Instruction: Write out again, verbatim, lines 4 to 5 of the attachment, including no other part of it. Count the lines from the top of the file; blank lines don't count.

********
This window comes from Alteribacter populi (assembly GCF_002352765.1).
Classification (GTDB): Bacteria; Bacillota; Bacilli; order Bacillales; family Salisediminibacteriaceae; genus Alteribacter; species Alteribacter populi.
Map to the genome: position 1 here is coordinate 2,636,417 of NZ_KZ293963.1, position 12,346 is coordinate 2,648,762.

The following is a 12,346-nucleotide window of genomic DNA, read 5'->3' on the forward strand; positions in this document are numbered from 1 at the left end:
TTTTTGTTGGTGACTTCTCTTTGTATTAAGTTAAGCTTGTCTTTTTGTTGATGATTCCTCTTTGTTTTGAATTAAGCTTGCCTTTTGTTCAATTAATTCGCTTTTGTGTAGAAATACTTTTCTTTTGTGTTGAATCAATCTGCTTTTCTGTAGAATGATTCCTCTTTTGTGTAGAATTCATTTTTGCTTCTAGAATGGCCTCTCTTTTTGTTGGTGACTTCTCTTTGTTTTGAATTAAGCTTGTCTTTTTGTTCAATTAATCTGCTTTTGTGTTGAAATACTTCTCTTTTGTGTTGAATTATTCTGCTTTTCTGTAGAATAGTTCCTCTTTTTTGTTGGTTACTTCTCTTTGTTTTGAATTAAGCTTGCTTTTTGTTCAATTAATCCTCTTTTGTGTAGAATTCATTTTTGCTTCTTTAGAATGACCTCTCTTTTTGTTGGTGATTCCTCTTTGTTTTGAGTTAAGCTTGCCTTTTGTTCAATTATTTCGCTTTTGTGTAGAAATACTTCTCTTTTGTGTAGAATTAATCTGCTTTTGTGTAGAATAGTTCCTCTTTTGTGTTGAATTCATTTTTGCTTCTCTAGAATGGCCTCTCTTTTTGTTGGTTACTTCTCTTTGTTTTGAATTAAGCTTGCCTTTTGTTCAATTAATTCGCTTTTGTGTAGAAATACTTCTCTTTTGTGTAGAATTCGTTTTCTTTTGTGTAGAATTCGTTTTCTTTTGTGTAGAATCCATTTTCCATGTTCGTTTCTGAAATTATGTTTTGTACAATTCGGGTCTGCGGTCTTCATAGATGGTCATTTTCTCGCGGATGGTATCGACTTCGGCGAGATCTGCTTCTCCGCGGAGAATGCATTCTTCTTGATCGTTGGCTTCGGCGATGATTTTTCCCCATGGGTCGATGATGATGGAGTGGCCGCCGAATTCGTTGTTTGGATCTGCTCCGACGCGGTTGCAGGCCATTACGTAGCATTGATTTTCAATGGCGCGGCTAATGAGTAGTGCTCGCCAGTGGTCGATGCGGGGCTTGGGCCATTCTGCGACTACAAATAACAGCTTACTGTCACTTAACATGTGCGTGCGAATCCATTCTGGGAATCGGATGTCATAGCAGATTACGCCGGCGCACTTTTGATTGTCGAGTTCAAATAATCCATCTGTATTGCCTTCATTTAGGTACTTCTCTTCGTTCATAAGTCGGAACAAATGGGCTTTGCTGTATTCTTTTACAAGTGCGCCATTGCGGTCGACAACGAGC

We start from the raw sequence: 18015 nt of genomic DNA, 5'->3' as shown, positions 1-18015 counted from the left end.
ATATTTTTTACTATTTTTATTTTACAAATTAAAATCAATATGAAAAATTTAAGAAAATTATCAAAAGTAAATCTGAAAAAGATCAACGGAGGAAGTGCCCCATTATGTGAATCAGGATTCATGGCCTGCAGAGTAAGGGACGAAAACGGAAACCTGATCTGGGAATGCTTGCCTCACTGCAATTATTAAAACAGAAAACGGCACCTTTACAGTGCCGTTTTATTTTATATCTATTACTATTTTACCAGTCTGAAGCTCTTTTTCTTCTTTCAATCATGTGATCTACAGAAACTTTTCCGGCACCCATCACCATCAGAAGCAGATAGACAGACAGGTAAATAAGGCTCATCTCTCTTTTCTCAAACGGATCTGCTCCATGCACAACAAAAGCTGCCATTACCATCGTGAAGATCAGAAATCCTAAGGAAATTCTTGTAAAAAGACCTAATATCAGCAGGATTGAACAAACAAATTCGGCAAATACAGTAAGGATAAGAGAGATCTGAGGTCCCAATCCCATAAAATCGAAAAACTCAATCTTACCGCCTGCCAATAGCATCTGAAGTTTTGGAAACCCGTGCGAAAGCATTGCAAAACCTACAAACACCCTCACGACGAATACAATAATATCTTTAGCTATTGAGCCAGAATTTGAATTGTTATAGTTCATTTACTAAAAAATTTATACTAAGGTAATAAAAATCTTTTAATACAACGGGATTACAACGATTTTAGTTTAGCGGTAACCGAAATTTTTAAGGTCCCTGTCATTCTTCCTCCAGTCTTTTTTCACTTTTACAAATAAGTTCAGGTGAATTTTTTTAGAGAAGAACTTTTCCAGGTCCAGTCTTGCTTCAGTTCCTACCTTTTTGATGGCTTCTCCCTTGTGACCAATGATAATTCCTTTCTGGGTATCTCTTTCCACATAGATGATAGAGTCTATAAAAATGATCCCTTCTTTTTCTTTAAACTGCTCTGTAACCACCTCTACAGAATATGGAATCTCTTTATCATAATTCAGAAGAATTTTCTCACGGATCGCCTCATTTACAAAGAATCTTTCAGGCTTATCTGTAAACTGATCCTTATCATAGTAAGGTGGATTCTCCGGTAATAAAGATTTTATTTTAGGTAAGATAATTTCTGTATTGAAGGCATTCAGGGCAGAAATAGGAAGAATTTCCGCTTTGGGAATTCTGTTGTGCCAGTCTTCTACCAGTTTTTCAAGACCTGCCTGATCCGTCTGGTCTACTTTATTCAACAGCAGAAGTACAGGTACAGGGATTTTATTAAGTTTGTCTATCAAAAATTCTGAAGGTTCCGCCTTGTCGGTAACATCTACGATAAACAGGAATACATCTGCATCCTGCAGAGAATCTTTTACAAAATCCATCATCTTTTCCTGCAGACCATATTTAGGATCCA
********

The following is a 12,346-nucleotide window of genomic DNA, read 5'->3' on the forward strand; positions in this document are numbered from 1 at the left end:
TTTTTGTTGGTGACTTCTCTTTGTATTAAGTTAAGCTTGTCTTTTTGTTGATGATTCCTCTTTGTTTTGAATTAAGCTTGCCTTTTGTTCAATTAATTCGCTTTTGTGTAGAAATACTTTTCTTTTGTGTTGAATCAATCTGCTTTTCTGTAGAATGATTCCTCTTTTGTGTAGAATTCATTTTTGCTTCTAGAATGGCCTCTCTTTTTGTTGGTGACTTCTCTTTGTTTTGAATTAAGCTTGTCTTTTTGTTCAATTAATCTGCTTTTGTGTTGAAATACTTCTCTTTTGTGTTGAATTATTCTGCTTTTCTGTAGAATAGTTCCTCTTTTTTGTTGGTTACTTCTCTTTGTTTTGAATTAAGCTTGCTTTTTGTTCAATTAATCCTCTTTTGTGTAGAATTCATTTTTGCTTCTTTAGAATGACCTCTCTTTTTGTTGGTGATTCCTCTTTGTTTTGAGTTAAGCTTGCCTTTTGTTCAATTATTTCGCTTTTGTGTAGAAATACTTCTCTTTTGTGTAGAATTAATCTGCTTTTGTGTAGAATAGTTCCTCTTTTGTGTTGAATTCATTTTTGCTTCTCTAGAATGGCCTCTCTTTTTGTTGGTTACTTCTCTTTGTTTTGAATTAAGCTTGCCTTTTGTTCAATTAATTCGCTTTTGTGTAGAAATACTTCTCTTTTGTGTAGAATTCGTTTTCTTTTGTGTAGAATTCGTTTTCTTTTGTGTAGAATCCATTTTCCATGTTCGTTTCTGAAATTATGTTTTGTACAATTCGGGTCTGCGGTCTTCATAGATGGTCATTTTCTCGCGGATGGTATCGACTTCGGCGAGATCTGCTTCTCCGCGGAGAATGCATTCTTCTTGATCGTTGGCTTCGGCGATGATTTTTCCCCATGGGTCGATGATGATGGAGTGGCCGCCGAATTCGTTGTTTGGATCTGCTCCGACGCGGTTGCAGGCCATTACGTAGCATTGATTTTCAATGGCGCGGCTAATGAGTAGTGCTCGCCAGTGGTCGATGCGGGGCTTGGGCCATTCTGCGACTACAAATAACAGCTTACTGTCACTTAACATGTGCGTGCGAATCCATTCTGGGAATCGGATGTCATAGCAGATTACGCCGGCGCACTTTTGATTGTCGAGTTCAAATAATCCATCTGTATTGCCTTCATTTAGGTACTTCTCTTCGTTCATAAGTCGGAACAAATGGGCTTTGCTGTATTCTTTTACAAGTGCGCCATTGCGGTCGACAACGAGC